Tenth, in really bad conditions, try changing the motion of the boat by easing the sheets a bit and reaching, running, or even heaving-to. We know one tough-looking six-footer who becomes as weak as a baby as soon as the sheets are hauled in hard. He lies in his bunk until the sheets are eased. Then he makes up for lost time and missed meals. He just can’t take the motion of being hard on the wind in anything more than 12 knots or so. But he loves sailing and traveling so much that he’s willing to put up with the inconvenience.
Finally, if you have a ﬁrst-time sailor on board who becomes seasick, don’t discourage him or her from sailing. One of our best friends spent years learning about boats and building beautiful dinghies, which he sold with an aim of someday having his own yacht. Then he was asked to crew on a 40-foot hot racing machine and accepted excitedly. In 20-knot winds he became helpless. The regular crew of the boat teased him, and he never went sailing again. He would have made a good sailor, but to him sailing wasn’t worth the discomfort and ridicule.
I think that is one of the big secrets: you have to want to sail and cruise so much that you’ll put up with one or two days of discomfort for the reward of new ports and new people.
Normally, few people stay seasick for more than two or three days, except in the most extreme storm conditions. I did hear of one person who reported she was seasick the whole way across the Atlantic. But it turned out she was suffering not from sea- sickness but from a problem that can be caused by seasickness. I learned about this when I spoke to the port doctor in Gibraltar. He told me in the past two years he has had to assist in the delivery of nine unplanned babies conceived by cruising people who were using the pill.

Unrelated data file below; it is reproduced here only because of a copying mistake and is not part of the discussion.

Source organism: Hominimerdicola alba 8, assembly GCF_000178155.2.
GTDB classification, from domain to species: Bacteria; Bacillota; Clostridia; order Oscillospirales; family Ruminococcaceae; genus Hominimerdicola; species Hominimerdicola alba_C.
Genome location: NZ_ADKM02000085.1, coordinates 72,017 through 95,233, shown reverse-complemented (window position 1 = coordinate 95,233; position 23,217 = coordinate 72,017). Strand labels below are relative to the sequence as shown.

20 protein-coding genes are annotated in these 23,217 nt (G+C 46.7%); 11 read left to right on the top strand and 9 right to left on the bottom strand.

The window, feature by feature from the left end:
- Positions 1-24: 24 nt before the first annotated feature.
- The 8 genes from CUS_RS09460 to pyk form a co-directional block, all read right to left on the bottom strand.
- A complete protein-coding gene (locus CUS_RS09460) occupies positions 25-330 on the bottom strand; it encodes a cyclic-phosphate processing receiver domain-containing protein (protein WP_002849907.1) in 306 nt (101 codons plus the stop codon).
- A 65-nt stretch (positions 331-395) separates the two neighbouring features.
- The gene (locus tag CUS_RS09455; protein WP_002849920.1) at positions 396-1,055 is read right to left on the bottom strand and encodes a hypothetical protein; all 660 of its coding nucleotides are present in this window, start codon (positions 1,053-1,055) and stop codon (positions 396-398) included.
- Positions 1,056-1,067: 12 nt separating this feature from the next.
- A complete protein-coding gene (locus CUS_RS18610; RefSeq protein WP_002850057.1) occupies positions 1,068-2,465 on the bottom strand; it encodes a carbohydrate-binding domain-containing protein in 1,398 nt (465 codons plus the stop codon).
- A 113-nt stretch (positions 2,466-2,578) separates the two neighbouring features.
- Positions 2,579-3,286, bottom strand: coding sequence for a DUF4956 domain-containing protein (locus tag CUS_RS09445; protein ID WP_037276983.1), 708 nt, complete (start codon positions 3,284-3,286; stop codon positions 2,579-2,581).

As he explained it, an oral contraceptive must stay in your stomach four to eight hours to spread into your bloodstream effectively. He advises that if you want to be sure of avoiding pregnancy, use other means of contraception such as condoms or abstinence if you have been seasick for more than a day. Pregnancy in its second and third month will cause almost the same symptoms as seasickness, and that was what our friend on her transatlantic voyage was suffering from.
No one enjoys being seasick. But for most of us it is an integral part of going to sea that might have one small bonus: it helps me shed some of the pounds I gained in the previous port. But far more important, the discomfort is quickly forgotten the minute you reach a new port or sail out of a storm into beautiful weather.
Only a few fortunate souls are as immune to seasickness as is Larry Pardey, on facing page. Lin envied his ability to spend almost two hours re- stitching the head of their mainsail as they roared down 20-foot swells before 30-knot trade winds between Chile and the Marquesas. Lin’s stomach could not handle the heavy-weather windward work off the coast of Australia, at right, but once they lay hove to, photo on Page 24, she felt good enough again to eat a welcome warm meal.
This article was excerpted from Lin Pardey’s book, The Care and Feeding of Sailing Crew, which has just been updated and released as a third edition.